Millennials, Gen Z Like Mobile Payments

Mobile payment systems like Softcard, Apple Pay and Google Wallet may be slow to catch on in the United States, but they’re not to be written off, particularly as younger generations become more powerful market forces. 

According to GfK’s FutureBuy study, Millennials and the generation following them (Generation Z) are much more likely to view mobile payment systems as faster, easier or more efficient than other types of transactions, even as they express some concerns about those systems’ security and privacy. (Generation Y, whose members are approaching child-bearing age, are particularly concerned about personal information security via mobile payments.)

“It could grow. The generation [members] under 35 get the potential benefits. The older ones are worried about security issues,” Tom Neri, executive vice president of GfK’s Financial Services team in North America, tells Marketing Daily. “As people become more mature and have more to protect, they become more concerned about security.”



According to the survey, Millennials and Generation Z over-indexed in perceptions of mobile payments as easier, faster and more efficient when compared with members of Generation X or Baby Boomers. In fact, about a third of Generations Y and Z said mobile was their preferred mode of payment, whenever available. The issue, Neri points out, is the lack of availability and inconsistency of a common payment system.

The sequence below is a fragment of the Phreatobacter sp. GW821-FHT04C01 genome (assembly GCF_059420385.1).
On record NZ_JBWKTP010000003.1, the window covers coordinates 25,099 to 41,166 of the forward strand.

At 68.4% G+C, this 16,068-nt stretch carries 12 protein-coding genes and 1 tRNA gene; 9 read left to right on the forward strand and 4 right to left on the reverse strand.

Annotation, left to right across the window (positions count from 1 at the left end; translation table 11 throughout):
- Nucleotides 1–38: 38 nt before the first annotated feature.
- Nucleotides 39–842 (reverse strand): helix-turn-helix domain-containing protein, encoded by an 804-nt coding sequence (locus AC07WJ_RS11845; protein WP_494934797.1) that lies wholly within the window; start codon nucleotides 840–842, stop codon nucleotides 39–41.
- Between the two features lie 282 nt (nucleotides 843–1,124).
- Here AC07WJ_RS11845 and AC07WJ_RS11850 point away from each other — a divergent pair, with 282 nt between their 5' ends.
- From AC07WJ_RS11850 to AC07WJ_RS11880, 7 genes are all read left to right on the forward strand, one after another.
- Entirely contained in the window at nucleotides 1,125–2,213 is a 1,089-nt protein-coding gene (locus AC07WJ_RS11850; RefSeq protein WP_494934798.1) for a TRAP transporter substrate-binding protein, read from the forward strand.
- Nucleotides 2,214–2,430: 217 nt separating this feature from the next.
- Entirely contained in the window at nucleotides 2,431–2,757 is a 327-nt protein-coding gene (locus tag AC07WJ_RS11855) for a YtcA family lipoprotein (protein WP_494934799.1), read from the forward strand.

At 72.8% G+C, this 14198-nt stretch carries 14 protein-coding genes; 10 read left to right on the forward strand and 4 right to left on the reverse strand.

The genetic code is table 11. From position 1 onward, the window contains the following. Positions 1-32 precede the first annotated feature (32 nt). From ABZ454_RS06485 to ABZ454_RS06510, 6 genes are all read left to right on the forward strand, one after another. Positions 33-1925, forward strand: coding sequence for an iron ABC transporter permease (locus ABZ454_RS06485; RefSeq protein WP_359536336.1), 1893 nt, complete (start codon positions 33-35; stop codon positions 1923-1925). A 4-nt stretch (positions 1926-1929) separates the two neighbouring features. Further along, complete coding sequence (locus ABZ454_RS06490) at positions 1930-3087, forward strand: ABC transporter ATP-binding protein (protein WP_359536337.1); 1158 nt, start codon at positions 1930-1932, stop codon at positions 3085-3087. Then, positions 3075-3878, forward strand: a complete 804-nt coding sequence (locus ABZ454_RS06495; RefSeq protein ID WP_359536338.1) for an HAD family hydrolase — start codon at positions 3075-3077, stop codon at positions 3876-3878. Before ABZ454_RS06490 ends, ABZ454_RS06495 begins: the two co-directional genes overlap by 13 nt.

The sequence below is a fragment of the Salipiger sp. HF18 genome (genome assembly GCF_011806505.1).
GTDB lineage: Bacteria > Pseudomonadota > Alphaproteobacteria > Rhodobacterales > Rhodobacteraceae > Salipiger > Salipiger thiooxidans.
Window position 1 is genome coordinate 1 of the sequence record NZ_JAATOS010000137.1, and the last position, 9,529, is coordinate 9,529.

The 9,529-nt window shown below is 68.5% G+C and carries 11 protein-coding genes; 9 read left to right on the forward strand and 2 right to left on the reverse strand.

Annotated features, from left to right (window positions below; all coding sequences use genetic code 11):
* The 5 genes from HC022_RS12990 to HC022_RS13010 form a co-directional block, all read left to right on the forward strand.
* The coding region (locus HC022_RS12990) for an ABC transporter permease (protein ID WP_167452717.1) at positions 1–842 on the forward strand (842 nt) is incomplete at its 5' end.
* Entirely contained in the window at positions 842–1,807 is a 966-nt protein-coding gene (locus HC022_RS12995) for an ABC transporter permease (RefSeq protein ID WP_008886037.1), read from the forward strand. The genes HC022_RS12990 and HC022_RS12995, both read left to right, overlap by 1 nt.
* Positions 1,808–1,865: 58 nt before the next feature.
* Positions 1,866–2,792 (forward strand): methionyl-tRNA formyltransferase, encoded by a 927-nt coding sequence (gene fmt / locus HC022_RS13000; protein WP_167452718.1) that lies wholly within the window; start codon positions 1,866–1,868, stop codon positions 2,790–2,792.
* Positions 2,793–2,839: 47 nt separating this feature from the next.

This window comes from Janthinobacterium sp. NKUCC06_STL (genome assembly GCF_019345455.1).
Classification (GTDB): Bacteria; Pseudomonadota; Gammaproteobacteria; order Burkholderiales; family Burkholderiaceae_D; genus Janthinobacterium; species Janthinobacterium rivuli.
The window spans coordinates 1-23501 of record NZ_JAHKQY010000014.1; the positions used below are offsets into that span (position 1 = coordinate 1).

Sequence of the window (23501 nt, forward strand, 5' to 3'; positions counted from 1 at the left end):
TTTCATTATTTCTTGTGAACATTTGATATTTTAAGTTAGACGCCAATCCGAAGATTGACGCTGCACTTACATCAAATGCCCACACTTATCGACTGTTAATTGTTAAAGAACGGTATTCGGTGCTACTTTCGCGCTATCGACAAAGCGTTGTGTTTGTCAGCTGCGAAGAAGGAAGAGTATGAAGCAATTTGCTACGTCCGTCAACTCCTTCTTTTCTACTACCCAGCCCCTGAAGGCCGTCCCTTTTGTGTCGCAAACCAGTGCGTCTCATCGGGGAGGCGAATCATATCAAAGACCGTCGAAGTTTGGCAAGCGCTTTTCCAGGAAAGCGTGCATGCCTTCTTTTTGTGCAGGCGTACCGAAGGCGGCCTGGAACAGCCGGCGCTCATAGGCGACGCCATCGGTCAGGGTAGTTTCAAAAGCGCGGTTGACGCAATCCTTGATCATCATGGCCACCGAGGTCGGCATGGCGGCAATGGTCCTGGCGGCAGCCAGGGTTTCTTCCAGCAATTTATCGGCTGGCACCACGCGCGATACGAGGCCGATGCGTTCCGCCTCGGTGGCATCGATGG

“Right now, people are standing by. There’s a willingness to embrace mobile payment, but they’re standing back because they sense these issues,” Neri says. Furthermore, 42% of all U.S. consumers agreed with statements that the technology is clunky and 37% agreed that mobile payments were gimmicky. 

Apple’s introduction of its ApplePay system, however, could be the spur the industry needs, thanks to the company’s trusted brand name. “No one’s really made the case yet, and Apple’s probably in the best position to do so,” Neri says.

Still, the biggest hurdle to widespread adoption is security. More than half (57%) of all U.S. consumers were worried about their personal information. However, among Generations Y and Z, about a third agreed (34% and 38%, respectively) with statements that mobile payments were more secure than typical transactions. (Comparatively, only 16% of Generation X and 12% of Baby Boomers felt the same way.) 

For mobile payments to catch on, the industry will have to take steps to address those issues, Neri says. “There’s a need for some messaging to address these concerns,” he says.

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